pigsong-cover (2)

Pigsong is the third in a series of short stories, collectively titled Storytellers, by Frank Delaney, who also brought us The Last Storyteller. There will be a new one each month for the year 2012.

It starts with a short lead-in, Author’s Notes, that explains the idea behind the story, delving into the concept of using fables as instruction, and the shared myths of diverse cultures the world over. I never knew India had a flood myth that predated (and is closely paralleled by) the story of Noah’s ark.

The story is told in a style that echoes Aesop’s Fables, using anthropomorphic animals to relate a truth, and focused around the central character, the seanchai, an itinerant storyteller who was traditionally welcomed into someone’s home for the night, and given food and a warm bed in exchange for entertaining the family (and as many neighbors as the host’s home could accommodate)  to set the stage.

Mr. Delaney is a gifted writer who works magic with his prose, in the style of the old Irish myths:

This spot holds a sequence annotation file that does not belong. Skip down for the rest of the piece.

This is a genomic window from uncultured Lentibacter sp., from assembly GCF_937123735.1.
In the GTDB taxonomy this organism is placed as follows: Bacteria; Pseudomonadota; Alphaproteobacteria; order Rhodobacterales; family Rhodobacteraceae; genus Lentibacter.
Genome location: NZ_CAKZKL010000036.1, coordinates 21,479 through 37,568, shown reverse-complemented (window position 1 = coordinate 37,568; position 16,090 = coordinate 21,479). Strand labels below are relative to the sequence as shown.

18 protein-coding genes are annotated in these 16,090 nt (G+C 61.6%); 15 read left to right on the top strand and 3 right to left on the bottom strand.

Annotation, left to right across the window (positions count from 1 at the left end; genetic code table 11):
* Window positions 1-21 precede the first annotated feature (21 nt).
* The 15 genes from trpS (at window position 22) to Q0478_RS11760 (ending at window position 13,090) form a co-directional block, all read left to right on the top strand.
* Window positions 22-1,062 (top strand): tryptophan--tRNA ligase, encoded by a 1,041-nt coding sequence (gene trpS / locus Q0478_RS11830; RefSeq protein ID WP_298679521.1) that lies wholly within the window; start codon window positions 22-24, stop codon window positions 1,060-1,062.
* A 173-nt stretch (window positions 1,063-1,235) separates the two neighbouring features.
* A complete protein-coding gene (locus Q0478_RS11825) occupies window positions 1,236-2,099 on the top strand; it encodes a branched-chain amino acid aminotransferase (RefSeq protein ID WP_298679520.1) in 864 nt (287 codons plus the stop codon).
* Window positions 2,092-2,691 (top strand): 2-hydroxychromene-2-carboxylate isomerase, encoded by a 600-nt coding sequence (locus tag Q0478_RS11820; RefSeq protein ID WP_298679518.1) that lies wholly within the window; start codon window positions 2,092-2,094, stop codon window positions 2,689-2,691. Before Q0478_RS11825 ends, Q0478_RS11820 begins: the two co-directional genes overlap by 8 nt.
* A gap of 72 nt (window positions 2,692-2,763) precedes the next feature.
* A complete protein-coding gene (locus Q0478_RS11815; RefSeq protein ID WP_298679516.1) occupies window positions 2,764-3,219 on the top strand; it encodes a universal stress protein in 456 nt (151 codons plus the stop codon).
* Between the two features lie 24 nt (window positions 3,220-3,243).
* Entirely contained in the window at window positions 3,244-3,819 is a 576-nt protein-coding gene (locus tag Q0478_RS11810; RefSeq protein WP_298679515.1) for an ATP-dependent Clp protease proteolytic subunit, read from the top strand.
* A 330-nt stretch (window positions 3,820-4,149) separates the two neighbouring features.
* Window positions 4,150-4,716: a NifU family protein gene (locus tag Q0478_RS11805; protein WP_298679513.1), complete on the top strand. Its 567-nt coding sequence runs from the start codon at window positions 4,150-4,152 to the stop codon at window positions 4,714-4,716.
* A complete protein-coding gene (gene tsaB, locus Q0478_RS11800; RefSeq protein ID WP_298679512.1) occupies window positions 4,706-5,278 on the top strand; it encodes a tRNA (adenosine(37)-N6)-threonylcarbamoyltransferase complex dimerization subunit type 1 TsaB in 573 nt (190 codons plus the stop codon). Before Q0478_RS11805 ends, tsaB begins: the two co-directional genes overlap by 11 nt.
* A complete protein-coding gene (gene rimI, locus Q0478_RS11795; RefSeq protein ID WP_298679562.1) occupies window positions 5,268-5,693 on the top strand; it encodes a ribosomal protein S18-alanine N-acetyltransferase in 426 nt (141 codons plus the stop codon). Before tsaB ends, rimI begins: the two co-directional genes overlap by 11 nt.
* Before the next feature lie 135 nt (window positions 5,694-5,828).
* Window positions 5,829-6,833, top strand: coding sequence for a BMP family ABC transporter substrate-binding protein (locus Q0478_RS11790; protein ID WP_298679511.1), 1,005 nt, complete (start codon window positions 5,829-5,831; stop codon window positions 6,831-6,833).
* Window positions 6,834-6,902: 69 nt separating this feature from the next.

Once upon a time and long ago, when snow tasted like cream, and timber tasted like sweet cake, and every tenth egg laid by a duck had a diamond in it, there lived up in the North of Ireland a very bad man.

It’s a quick read, and left me with new respect for pigs. I could hear the old storyteller in my head, and practically smell the fire burning as he told his tale.

The series is available as ebooks through Amazon.

4 thoughts on “Pigsong

  1. What an adorable opening! Love it. :)

    I’ll keep an eye out for it. And by the by, pigs really are extremely intelligent animals. That’s why I’ll never insult them by calling a jerk, a pig. :)

  2. I have heard that about pigs, I understand they are smarter than most dogs. It’s one reason I really don’t eat pork anymore, makes it kind of creepy.

    I believe these stories are only available as ebooks. I don’t have a Kindle or Nook or anything, but I have Kindle for PC, and have read a couple books that way. It’s not my favorite way to read, but these stories are short enough that I didn’t mind reading it onscreen.

  3. This book sounds so interesting. I love the excerpt you posted. “when snow tasted like cream” – wow!
    I have kindle for PC too, and like you, I don’t really like to read books that way. I like good old-fashioned paper best.

  4. I still prefer paper myself. Maybe someday if I break down and get an ereader it won’t be so bad, but it’s just not comfortable holding a computer on your lap to read anything of any real length. These shorts aren’t bad, though.

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